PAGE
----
Friday, October 8, 2010

Day 5 Solvang and Day 6 Ventura

I woke up at 2:15 AM yesterday and around 11:00 PM tonight and luckily yesterday I could go back to sleep and I suspect I will be able to go back to sleep again before morning..  A cold has been waking me and my roommate the last two days.  When I wake up, I go on my computer to reread and edit my previous posts because I am writing them after an exhausting ride and I'm more prone to error.  There were a lot and every time I read them I find more.

I noticed when I turned my computer on and went to my blog to begin this post yesterday evening I even forgot to post yesterday's blog about the Pismo ride. Oops.

I didn't provide information from my odometer the first day because I didn't think about adding it and I accidentally deleted my bike odometer on Day 4, but Day 5 and 6 are:

Day 5 - Miles for the Pismo to Solvang ride:  67.67; Average speed: 13.0; Max speed:  34.7; Time on the bike for the ride:  Grrrrr.  I lost it while trying to find it on the odometer.  My fingers are clumsy.  I do know it was 5 hours and something.

Day 6 - Miles for the Salvang to Ventura ride:  71.93; Average speed 12.2; Max speed:  29.9; Time on the bike for the ride:  5 hours and 53 minutes.

NOTE:  On my odometer, any slow downs when riding in a group and the climbs that are always much slower are factored in the average speed.  There were many times that I got up to 20 mph on the flats thanks to something I learned from an interview with Pete Penseyres about interval training from a book published by Bicycling Magazine.  I'm so tired I can't remember the name of it and I'm too tired to do a search.  I didn't learn about interval training until September so I have a long way to go, but that month definitely made a difference.I blogged about his brother, Jim  Penseyres, in my pre-ride blog.

Tomorrow, we're off to the Santa Monica Pier for the last day of the ride.   I have to complete this ride.  But, I have to tell you, I feel like road kill.  Day 6 was a struggle with this cold.  John Wordin keeps telling us the terrain is pretty flat except for specific spots.  I have to remind  myself there is a difference between normal flats and California flats.  His definition of flat and mine are not the same, but he's a strong rider and I'm not.

If John is ever up in the San Francisco Bay Area with his bike he should take a ride in Alameda with Anthony, Barbara and I so we can show him what a true flat ride is in our wonderful city.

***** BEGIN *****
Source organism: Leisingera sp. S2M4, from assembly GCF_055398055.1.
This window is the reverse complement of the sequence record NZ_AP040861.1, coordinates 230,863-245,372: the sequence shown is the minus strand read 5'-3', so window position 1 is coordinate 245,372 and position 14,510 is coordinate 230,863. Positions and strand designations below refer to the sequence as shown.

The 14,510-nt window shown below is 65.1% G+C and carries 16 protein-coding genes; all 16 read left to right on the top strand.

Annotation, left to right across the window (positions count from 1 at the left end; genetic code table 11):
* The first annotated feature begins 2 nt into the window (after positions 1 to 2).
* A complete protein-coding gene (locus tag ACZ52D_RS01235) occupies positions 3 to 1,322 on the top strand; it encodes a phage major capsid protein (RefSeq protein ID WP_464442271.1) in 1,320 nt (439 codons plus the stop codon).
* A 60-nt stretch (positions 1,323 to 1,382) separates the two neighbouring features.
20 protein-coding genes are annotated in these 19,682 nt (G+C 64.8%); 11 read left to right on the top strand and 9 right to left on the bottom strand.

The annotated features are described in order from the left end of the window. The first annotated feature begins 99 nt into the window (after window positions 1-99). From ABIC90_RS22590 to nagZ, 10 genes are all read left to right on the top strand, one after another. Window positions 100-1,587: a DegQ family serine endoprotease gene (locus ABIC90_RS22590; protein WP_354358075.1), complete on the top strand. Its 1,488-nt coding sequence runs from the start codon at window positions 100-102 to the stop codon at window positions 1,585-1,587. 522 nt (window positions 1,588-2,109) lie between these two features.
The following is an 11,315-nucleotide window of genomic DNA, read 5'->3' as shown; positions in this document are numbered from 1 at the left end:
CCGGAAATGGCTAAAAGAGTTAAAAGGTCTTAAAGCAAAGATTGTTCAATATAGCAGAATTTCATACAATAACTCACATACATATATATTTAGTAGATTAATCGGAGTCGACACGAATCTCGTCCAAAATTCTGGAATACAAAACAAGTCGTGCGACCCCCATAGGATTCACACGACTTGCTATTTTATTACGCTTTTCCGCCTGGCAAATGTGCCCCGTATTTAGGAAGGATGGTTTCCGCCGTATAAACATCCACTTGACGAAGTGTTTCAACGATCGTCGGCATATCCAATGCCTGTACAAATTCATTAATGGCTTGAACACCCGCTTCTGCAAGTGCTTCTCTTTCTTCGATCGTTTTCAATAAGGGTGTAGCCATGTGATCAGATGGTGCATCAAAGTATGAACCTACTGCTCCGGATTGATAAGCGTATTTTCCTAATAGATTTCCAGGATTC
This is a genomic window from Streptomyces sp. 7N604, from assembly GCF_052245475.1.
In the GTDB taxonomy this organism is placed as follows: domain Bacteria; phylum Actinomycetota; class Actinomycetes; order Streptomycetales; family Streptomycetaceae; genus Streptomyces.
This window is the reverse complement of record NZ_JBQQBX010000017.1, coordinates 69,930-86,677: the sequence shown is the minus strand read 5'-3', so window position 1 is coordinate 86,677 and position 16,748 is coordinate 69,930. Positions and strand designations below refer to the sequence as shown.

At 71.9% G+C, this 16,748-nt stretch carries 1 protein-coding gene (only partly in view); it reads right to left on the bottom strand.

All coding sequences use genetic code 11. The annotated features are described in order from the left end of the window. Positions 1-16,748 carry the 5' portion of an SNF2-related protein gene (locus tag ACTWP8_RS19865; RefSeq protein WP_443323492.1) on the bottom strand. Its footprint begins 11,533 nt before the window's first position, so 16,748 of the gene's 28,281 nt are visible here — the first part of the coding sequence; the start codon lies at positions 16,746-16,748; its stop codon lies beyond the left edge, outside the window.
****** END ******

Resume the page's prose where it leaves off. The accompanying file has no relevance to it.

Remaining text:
I have an urge to plug Bike Alameda (BA).  BA is Alameda's cycling advocacy organization.  I contribute having a great city to cycle in to BA.  I also contribute to them the fact I gained more confidence on my bike after taking the classes they (and the East Bay Bicycle Coalition) offer.  These classes are especially helpful and educational for the novice cyclist  -- like me.  To find organizations like that in your community get connected to the League of American Bicyclists.

I never knew you could cycle on Highway 1.  What an experience.  Kinda' scary.  It was very comforting to know that we had the coolest people, the American Legion Riders, watching our back the entire route.  American Legion Riders are combat veterans, predominately Vietnam, or they are related to a combat veteran.

The Ride 2 Recovery Golden State Challenge was on the Nightly News with Brian Williams. Go here and find the clips titled, "Veterans ride to recovery" and "For military, cycling's not for the bike."  Check out those smiles!  That's why I'm riding and one of many reasons I want to continue to support this awesome program.

The Ride 2 Recovery is a great way to help our military in their rehabilitation from physical and mental injuries while serving in Iraq and Afghanistan.   John explains why cycling is so beneficial in their recovery really well in the video.

Until next time, I'm still TREKkin' with America's finest.


AKA Deborah Palmer

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